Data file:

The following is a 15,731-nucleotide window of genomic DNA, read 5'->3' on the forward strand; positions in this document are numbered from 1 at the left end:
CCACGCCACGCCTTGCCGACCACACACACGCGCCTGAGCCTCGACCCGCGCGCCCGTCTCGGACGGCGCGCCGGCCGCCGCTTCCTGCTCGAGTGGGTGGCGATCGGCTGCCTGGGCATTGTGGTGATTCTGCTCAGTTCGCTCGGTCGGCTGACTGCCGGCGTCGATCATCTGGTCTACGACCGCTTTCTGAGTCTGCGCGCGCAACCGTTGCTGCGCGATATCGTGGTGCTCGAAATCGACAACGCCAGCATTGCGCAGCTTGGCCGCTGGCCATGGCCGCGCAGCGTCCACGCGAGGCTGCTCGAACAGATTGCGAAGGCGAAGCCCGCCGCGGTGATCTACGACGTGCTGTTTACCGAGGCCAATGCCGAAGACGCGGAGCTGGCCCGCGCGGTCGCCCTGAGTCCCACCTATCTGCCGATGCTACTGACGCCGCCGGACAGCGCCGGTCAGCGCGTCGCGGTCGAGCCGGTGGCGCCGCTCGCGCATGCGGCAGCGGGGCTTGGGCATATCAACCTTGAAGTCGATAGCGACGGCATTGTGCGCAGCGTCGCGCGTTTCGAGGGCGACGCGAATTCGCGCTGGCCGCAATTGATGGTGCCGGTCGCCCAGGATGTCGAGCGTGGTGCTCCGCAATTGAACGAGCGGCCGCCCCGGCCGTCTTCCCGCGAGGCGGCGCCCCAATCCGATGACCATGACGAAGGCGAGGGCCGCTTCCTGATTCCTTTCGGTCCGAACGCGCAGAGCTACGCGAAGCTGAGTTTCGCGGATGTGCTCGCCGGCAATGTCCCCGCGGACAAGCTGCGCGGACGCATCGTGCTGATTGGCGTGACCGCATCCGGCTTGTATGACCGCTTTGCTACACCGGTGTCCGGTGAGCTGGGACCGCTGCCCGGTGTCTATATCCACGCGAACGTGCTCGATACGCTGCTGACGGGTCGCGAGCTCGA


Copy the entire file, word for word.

The following is a 15,731-nucleotide window of genomic DNA, read 5'->3' on the forward strand; positions in this document are numbered from 1 at the left end:
CCACGCCACGCCTTGCCGACCACACACACGCGCCTGAGCCTCGACCCGCGCGCCCGTCTCGGACGGCGCGCCGGCCGCCGCTTCCTGCTCGAGTGGGTGGCGATCGGCTGCCTGGGCATTGTGGTGATTCTGCTCAGTTCGCTCGGTCGGCTGACTGCCGGCGTCGATCATCTGGTCTACGACCGCTTTCTGAGTCTGCGCGCGCAACCGTTGCTGCGCGATATCGTGGTGCTCGAAATCGACAACGCCAGCATTGCGCAGCTTGGCCGCTGGCCATGGCCGCGCAGCGTCCACGCGAGGCTGCTCGAACAGATTGCGAAGGCGAAGCCCGCCGCGGTGATCTACGACGTGCTGTTTACCGAGGCCAATGCCGAAGACGCGGAGCTGGCCCGCGCGGTCGCCCTGAGTCCCACCTATCTGCCGATGCTACTGACGCCGCCGGACAGCGCCGGTCAGCGCGTCGCGGTCGAGCCGGTGGCGCCGCTCGCGCATGCGGCAGCGGGGCTTGGGCATATCAACCTTGAAGTCGATAGCGACGGCATTGTGCGCAGCGTCGCGCGTTTCGAGGGCGACGCGAATTCGCGCTGGCCGCAATTGATGGTGCCGGTCGCCCAGGATGTCGAGCGTGGTGCTCCGCAATTGAACGAGCGGCCGCCCCGGCCGTCTTCCCGCGAGGCGGCGCCCCAATCCGATGACCATGACGAAGGCGAGGGCCGCTTCCTGATTCCTTTCGGTCCGAACGCGCAGAGCTACGCGAAGCTGAGTTTCGCGGATGTGCTCGCCGGCAATGTCCCCGCGGACAAGCTGCGCGGACGCATCGTGCTGATTGGCGTGACCGCATCCGGCTTGTATGACCGCTTTGCTACACCGGTGTCCGGTGAGCTGGGACCGCTGCCCGGTGTCTATATCCACGCGAACGTGCTCGATACGCTGCTGACGGGTCGCGAGCTCGA